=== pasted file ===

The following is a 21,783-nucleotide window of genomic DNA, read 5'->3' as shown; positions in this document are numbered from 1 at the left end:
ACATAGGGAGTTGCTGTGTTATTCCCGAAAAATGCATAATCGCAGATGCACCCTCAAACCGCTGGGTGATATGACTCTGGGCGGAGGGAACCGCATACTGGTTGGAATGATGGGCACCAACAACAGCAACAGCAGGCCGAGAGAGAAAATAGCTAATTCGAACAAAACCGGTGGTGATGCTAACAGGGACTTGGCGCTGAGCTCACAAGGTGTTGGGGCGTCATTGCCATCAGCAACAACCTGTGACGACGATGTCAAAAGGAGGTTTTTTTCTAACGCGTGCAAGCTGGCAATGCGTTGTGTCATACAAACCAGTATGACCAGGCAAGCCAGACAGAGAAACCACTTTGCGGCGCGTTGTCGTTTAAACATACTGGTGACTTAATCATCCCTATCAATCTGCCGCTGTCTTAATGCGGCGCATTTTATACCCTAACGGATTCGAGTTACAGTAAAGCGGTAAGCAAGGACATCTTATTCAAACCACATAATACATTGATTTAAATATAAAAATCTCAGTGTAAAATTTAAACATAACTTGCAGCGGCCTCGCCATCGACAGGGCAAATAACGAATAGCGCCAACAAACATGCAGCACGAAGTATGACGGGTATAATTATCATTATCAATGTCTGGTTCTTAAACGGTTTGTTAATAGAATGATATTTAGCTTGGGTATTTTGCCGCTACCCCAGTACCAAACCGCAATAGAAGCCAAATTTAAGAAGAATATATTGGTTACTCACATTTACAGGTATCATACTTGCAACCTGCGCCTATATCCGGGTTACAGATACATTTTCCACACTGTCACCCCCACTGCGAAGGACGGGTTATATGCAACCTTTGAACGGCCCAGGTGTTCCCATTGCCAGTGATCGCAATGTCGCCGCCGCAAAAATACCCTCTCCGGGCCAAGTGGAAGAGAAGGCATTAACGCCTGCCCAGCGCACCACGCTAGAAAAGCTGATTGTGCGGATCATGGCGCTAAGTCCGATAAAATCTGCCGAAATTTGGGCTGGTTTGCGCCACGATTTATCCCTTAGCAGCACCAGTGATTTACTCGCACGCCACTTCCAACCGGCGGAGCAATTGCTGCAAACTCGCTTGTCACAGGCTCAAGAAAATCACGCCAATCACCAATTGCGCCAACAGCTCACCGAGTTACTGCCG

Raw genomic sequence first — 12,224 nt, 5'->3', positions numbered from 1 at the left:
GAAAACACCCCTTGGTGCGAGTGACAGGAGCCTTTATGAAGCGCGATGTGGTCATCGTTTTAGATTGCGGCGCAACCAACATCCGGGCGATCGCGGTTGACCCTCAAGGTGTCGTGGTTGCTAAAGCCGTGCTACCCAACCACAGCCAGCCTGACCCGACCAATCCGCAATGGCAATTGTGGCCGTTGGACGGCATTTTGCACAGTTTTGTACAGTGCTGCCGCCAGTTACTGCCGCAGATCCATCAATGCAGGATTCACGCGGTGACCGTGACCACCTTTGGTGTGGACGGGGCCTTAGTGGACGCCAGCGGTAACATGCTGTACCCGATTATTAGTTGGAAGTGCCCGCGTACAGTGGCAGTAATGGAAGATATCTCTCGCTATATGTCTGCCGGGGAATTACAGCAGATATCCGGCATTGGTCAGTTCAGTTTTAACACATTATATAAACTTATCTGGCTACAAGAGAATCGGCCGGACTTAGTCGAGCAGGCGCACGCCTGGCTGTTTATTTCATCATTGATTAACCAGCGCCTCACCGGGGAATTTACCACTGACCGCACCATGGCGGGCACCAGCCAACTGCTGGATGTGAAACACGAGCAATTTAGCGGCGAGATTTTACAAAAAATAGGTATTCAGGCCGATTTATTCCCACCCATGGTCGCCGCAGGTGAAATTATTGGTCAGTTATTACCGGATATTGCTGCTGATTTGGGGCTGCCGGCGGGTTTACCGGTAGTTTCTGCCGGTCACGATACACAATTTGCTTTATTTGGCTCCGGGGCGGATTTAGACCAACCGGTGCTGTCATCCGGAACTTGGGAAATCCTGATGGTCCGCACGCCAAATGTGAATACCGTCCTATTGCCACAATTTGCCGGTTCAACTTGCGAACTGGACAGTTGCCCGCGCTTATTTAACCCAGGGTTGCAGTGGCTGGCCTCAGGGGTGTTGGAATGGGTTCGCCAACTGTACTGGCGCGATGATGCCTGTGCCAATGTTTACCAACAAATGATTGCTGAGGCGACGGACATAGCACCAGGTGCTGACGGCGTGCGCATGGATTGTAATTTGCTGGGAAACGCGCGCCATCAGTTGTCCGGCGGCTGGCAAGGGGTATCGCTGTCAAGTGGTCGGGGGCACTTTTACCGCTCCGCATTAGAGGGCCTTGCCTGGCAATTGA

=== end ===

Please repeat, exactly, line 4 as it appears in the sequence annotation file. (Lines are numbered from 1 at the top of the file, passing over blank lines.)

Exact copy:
GAAAACACCCCTTGGTGCGAGTGACAGGAGCCTTTATGAAGCGCGATGTGGTCATCGTTTTAGATTGCGGCGCAACCAACATCCGGGCGATCGCGGTTGACCCTCAAGGTGTCGTGGTTGCTAAAGCCGTGCTACCCAACCACAGCCAGCCTGACCCGACCAATCCGCAATGGCAATTGTGGCCGTTGGACGGCATTTTGCACAGTTTTGTACAGTGCTGCCGCCAGTTACTGCCGCAGATCCATCAATGCAGGATTCACGCGGTGACCGTGACCACCTTTGGTGTGGACGGGGCCTTAGTGGACGCCAGCGGTAACATGCTGTACCCGATTATTAGTTGGAAGTGCCCGCGTACAGTGGCAGTAATGGAAGATATCTCTCGCTATATGTCTGCCGGGGAATTACAGCAGATATCCGGCATTGGTCAGTTCAGTTTTAACACATTATATAAACTTATCTGGCTACAAGAGAATCGGCCGGACTTAGTCGAGCAGGCGCACGCCTGGCTGTTTATTTCATCATTGATTAACCAGCGCCTCACCGGGGAATTTACCACTGACCGCACCATGGCGGGCACCAGCCAACTGCTGGATGTGAAACACGAGCAATTTAGCGGCGAGATTTTACAAAAAATAGGTATTCAGGCCGATTTATTCCCACCCATGGTCGCCGCAGGTGAAATTATTGGTCAGTTATTACCGGATATTGCTGCTGATTTGGGGCTGCCGGCGGGTTTACCGGTAGTTTCTGCCGGTCACGATACACAATTTGCTTTATTTGGCTCCGGGGCGGATTTAGACCAACCGGTGCTGTCATCCGGAACTTGGGAAATCCTGATGGTCCGCACGCCAAATGTGAATACCGTCCTATTGCCACAATTTGCCGGTTCAACTTGCGAACTGGACAGTTGCCCGCGCTTATTTAACCCAGGGTTGCAGTGGCTGGCCTCAGGGGTGTTGGAATGGGTTCGCCAACTGTACTGGCGCGATGATGCCTGTGCCAATGTTTACCAACAAATGATTGCTGAGGCGACGGACATAGCACCAGGTGCTGACGGCGTGCGCATGGATTGTAATTTGCTGGGAAACGCGCGCCATCAGTTGTCCGGCGGCTGGCAAGGGGTATCGCTGTCAAGTGGTCGGGGGCACTTTTACCGCTCCGCATTAGAGGGCCTTGCCTGGCAATTGA